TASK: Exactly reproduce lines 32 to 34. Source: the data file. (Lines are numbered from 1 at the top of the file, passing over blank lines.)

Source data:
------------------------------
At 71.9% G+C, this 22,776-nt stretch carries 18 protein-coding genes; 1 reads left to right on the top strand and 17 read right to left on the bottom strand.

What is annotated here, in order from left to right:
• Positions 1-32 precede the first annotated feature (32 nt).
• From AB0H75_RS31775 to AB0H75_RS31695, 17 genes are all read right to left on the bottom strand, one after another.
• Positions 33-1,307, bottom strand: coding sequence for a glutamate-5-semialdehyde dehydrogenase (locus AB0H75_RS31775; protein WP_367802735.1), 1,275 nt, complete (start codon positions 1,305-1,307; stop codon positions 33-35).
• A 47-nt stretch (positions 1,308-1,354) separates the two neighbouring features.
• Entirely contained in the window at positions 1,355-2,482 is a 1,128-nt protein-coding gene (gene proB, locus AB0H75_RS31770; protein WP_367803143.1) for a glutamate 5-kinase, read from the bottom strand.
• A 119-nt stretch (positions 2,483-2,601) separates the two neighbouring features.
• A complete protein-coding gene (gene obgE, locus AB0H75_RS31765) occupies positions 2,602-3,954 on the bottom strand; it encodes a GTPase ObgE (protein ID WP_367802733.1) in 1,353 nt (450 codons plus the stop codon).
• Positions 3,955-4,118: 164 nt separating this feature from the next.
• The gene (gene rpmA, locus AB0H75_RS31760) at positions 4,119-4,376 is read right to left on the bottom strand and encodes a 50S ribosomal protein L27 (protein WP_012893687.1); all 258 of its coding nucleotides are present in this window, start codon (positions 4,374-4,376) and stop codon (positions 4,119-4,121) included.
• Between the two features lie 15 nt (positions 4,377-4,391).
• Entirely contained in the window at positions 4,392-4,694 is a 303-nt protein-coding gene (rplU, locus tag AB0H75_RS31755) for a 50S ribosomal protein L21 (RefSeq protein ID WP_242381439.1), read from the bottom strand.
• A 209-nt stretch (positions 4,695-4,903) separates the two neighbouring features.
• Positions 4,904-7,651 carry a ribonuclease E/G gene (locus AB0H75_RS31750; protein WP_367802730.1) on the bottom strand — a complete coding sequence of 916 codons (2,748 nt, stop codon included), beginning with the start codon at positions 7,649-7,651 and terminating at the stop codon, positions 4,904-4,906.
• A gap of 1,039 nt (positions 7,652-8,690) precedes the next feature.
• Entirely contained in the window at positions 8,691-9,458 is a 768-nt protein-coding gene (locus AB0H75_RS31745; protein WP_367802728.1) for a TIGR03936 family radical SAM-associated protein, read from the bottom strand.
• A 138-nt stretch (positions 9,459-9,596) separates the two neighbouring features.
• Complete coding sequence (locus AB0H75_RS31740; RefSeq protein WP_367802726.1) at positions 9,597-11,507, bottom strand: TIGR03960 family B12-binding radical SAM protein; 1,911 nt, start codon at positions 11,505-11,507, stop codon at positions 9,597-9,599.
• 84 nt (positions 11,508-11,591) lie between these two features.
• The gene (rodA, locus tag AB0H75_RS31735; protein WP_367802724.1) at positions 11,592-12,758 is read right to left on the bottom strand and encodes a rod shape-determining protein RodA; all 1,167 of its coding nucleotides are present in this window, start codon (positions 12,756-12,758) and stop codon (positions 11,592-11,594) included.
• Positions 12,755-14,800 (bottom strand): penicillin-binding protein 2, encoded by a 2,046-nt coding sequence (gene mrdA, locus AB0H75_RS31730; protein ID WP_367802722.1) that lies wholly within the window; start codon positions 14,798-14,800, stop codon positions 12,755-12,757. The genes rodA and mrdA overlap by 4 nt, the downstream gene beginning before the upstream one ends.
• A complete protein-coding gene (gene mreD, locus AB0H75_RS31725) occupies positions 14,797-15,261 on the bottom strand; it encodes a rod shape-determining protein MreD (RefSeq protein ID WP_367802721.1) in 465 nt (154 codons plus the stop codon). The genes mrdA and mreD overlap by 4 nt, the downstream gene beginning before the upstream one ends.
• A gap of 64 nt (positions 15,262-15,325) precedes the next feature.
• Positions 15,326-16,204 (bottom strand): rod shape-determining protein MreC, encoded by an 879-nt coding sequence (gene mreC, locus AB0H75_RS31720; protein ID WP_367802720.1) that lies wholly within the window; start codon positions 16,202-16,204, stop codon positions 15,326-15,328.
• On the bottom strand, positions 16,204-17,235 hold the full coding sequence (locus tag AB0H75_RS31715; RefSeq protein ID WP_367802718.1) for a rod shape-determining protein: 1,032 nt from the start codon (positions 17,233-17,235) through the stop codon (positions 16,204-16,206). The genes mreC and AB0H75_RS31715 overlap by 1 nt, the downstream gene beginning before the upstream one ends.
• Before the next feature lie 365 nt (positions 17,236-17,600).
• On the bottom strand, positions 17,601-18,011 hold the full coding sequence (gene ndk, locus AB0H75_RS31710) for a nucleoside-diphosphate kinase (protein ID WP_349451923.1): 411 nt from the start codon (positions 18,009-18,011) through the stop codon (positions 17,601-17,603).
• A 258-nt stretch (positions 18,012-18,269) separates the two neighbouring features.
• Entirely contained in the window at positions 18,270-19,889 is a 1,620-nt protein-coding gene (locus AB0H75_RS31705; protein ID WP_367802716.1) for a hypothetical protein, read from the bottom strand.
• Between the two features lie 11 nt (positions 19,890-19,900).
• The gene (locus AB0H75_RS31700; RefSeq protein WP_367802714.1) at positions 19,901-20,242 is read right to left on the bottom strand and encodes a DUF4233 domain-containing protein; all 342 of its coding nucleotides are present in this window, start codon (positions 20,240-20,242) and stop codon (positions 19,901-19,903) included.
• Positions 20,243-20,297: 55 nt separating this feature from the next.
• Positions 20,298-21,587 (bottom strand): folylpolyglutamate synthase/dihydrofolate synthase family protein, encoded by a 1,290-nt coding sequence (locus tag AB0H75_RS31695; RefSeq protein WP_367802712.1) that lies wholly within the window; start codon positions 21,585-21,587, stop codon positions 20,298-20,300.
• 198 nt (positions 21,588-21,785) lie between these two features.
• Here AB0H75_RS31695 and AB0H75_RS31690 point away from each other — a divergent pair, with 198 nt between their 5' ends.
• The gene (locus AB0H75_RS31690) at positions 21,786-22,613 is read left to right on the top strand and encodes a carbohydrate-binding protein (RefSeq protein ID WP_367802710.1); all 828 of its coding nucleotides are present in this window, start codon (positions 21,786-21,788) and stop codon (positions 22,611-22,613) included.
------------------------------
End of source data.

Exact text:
• The gene (locus AB0H75_RS31700; RefSeq protein WP_367802714.1) at positions 19,901-20,242 is read right to left on the bottom strand and encodes a DUF4233 domain-containing protein; all 342 of its coding nucleotides are present in this window, start codon (positions 20,240-20,242) and stop codon (positions 19,901-19,903) included.
• Positions 20,243-20,297: 55 nt separating this feature from the next.
• Positions 20,298-21,587 (bottom strand): folylpolyglutamate synthase/dihydrofolate synthase family protein, encoded by a 1,290-nt coding sequence (locus tag AB0H75_RS31695; RefSeq protein WP_367802712.1) that lies wholly within the window; start codon positions 21,585-21,587, stop codon positions 20,298-20,300.